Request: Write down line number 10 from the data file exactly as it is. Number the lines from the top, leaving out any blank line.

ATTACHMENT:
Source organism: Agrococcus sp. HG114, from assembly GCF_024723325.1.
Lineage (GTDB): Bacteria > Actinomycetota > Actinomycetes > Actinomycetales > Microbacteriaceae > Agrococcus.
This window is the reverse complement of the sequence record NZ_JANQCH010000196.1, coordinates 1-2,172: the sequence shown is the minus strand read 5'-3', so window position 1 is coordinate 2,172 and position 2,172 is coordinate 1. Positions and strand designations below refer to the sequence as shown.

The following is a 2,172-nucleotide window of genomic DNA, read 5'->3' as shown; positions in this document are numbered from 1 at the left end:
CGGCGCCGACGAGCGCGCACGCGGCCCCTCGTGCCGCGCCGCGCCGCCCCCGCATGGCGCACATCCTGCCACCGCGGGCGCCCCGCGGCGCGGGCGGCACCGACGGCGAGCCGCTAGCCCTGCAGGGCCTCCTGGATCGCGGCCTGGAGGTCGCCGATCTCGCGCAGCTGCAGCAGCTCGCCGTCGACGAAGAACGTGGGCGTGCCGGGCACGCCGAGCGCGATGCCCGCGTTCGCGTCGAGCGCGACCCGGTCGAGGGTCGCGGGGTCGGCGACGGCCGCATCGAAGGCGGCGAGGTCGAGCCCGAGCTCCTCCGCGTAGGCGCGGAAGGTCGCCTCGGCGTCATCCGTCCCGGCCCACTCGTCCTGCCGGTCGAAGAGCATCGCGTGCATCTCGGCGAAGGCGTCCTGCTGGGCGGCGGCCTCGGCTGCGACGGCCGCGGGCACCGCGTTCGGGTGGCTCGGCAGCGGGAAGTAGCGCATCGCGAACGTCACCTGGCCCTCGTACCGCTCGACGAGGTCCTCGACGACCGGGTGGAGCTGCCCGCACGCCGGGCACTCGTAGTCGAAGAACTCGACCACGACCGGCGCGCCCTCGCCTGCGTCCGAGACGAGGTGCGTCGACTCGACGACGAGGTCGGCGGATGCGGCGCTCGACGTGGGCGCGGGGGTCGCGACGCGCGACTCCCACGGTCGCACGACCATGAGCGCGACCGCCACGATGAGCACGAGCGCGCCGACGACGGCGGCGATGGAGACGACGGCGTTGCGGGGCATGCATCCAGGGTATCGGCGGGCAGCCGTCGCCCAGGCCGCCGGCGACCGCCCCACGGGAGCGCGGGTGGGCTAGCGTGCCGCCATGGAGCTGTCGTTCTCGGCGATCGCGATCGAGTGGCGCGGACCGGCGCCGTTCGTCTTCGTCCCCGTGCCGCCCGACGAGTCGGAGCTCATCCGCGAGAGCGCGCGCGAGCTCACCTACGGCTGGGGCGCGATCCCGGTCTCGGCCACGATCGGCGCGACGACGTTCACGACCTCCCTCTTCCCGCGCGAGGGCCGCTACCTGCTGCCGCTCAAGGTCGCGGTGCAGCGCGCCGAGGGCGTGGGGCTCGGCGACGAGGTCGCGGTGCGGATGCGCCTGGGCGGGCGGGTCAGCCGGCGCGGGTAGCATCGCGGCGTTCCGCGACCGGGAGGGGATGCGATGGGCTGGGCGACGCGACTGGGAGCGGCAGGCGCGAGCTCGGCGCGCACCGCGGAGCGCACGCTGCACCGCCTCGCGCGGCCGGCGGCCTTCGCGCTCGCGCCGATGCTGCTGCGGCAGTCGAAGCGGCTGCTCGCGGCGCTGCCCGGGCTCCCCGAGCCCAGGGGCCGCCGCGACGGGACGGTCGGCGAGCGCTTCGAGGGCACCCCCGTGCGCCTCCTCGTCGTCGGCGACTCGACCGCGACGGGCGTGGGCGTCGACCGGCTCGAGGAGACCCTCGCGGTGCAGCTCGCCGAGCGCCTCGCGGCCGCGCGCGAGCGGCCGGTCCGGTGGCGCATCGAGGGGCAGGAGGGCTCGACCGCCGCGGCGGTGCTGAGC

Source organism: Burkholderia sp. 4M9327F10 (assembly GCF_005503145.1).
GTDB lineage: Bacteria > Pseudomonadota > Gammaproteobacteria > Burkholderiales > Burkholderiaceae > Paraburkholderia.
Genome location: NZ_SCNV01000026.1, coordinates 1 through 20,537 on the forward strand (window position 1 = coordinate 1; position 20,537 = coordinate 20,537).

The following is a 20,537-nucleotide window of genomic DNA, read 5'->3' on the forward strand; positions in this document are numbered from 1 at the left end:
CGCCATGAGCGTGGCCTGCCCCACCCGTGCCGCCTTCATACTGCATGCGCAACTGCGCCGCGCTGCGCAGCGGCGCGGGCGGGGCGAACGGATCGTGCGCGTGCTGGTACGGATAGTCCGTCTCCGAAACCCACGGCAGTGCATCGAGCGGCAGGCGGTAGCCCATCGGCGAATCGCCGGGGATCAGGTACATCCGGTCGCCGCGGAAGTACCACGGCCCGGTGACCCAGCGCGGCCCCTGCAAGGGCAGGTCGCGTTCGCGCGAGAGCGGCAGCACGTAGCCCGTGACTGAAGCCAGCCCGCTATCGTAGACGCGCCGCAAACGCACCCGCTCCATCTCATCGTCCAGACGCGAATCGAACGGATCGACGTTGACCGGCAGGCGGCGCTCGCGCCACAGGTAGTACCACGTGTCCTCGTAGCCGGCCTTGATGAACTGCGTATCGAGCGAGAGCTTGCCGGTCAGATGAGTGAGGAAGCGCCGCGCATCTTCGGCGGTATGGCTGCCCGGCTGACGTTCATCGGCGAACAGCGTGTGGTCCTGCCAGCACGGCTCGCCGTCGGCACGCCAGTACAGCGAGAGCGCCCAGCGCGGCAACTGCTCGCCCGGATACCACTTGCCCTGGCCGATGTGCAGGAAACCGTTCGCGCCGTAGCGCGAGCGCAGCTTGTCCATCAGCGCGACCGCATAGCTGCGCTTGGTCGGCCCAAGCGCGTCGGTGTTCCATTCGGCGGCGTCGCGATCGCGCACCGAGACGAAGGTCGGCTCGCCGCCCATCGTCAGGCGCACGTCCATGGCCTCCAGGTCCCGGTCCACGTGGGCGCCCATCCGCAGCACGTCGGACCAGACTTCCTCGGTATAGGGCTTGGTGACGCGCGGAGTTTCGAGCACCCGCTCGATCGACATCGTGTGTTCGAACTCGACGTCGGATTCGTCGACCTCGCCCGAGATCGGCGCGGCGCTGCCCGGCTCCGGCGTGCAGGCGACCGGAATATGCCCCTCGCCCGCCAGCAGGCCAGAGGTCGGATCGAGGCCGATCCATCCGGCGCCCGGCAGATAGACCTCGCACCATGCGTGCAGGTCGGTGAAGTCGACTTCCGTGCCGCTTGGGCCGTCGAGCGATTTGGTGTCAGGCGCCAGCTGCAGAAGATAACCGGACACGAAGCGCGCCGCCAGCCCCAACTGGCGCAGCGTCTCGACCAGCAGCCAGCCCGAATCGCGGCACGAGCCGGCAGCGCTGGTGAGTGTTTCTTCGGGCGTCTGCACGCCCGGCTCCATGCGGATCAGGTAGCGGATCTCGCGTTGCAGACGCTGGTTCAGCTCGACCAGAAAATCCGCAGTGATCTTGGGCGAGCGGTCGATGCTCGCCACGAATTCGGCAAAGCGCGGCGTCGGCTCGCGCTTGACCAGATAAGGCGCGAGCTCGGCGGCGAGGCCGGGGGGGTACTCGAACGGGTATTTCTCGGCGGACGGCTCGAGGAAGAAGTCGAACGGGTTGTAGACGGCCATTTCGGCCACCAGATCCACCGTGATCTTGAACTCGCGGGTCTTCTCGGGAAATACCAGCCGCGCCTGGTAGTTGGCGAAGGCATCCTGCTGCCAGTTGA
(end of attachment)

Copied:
CGCCATGAGCGTGGCCTGCCCCACCCGTGCCGCCTTCATACTGCATGCGCAACTGCGCCGCGCTGCGCAGCGGCGCGGGCGGGGCGAACGGATCGTGCGCGTGCTGGTACGGATAGTCCGTCTCCGAAACCCACGGCAGTGCATCGAGCGGCAGGCGGTAGCCCATCGGCGAATCGCCGGGGATCAGGTACATCCGGTCGCCGCGGAAGTACCACGGCCCGGTGACCCAGCGCGGCCCCTGCAAGGGCAGGTCGCGTTCGCGCGAGAGCGGCAGCACGTAGCCCGTGACTGAAGCCAGCCCGCTATCGTAGACGCGCCGCAAACGCACCCGCTCCATCTCATCGTCCAGACGCGAATCGAACGGATCGACGTTGACCGGCAGGCGGCGCTCGCGCCACAGGTAGTACCACGTGTCCTCGTAGCCGGCCTTGATGAACTGCGTATCGAGCGAGAGCTTGCCGGTCAGATGAGTGAGGAAGCGCCGCGCATCTTCGGCGGTATGGCTGCCCGGCTGACGTTCATCGGCGAACAGCGTGTGGTCCTGCCAGCACGGCTCGCCGTCGGCACGCCAGTACAGCGAGAGCGCCCAGCGCGGCAACTGCTCGCCCGGATACCACTTGCCCTGGCCGATGTGCAGGAAACCGTTCGCGCCGTAGCGCGAGCGCAGCTTGTCCATCAGCGCGACCGCATAGCTGCGCTTGGTCGGCCCAAGCGCGTCGGTGTTCCATTCGGCGGCGTCGCGATCGCGCACCGAGACGAAGGTCGGCTCGCCGCCCATCGTCAGGCGCACGTCCATGGCCTCCAGGTCCCGGTCCACGTGGGCGCCCATCCGCAGCACGTCGGACCAGACTTCCTCGGTATAGGGCTTGGTGACGCGCGGAGTTTCGAGCACCCGCTCGATCGACATCGTGTGTTCGAACTCGACGTCGGATTCGTCGACCTCGCCCGAGATCGGCGCGGCGCTGCCCGGCTCCGGCGTGCAGGCGACCGGAATATGCCCCTCGCCCGCCAGCAGGCCAGAGGTCGGATCGAGGCCGATCCATCCGGCGCCCGGCAGATAGACCTCGCACCATGCGTGCAGGTCGGTGAAGTCGACTTCCGTGCCGCTTGGGCCGTCGAGCGATTTGGTGTCAGGCGCCAGCTGCAGAAGATAACCGGACACGAAGCGCGCCGCCAGCCCCAACTGGCGCAGCGTCTCGACCAGCAGCCAGCCCGAATCGCGGCACGAGCCGGCAGCGCTGGTGAGTGTTTCTTCGGGCGTCTGCACGCCCGGCTCCATGCGGATCAGGTAGCGGATCTCGCGTTGCAGACGCTGGTTCAGCTCGACCAGAAAATCCGCAGTGATCTTGGGCGAGCGGTCGATGCTCGCCACGAATTCGGCAAAGCGCGGCGTCGGCTCGCGCTTGACCAGATAAGGCGCGAGCTCGGCGGCGAGGCCGGGGGGGTACTCGAACGGGTATTTCTCGGCGGACGGCTCGAGGAAGAAGTCGAACGGGTTGTAGACGGCCATTTCGGCCACCAGATCCACCGTGATCTTGAACTCGCGGGTCTTCTCGGGAAATACCAGCCGCGCCTGGTAGTTGGCGAAGGCATCCTGCTGCCAGTTGA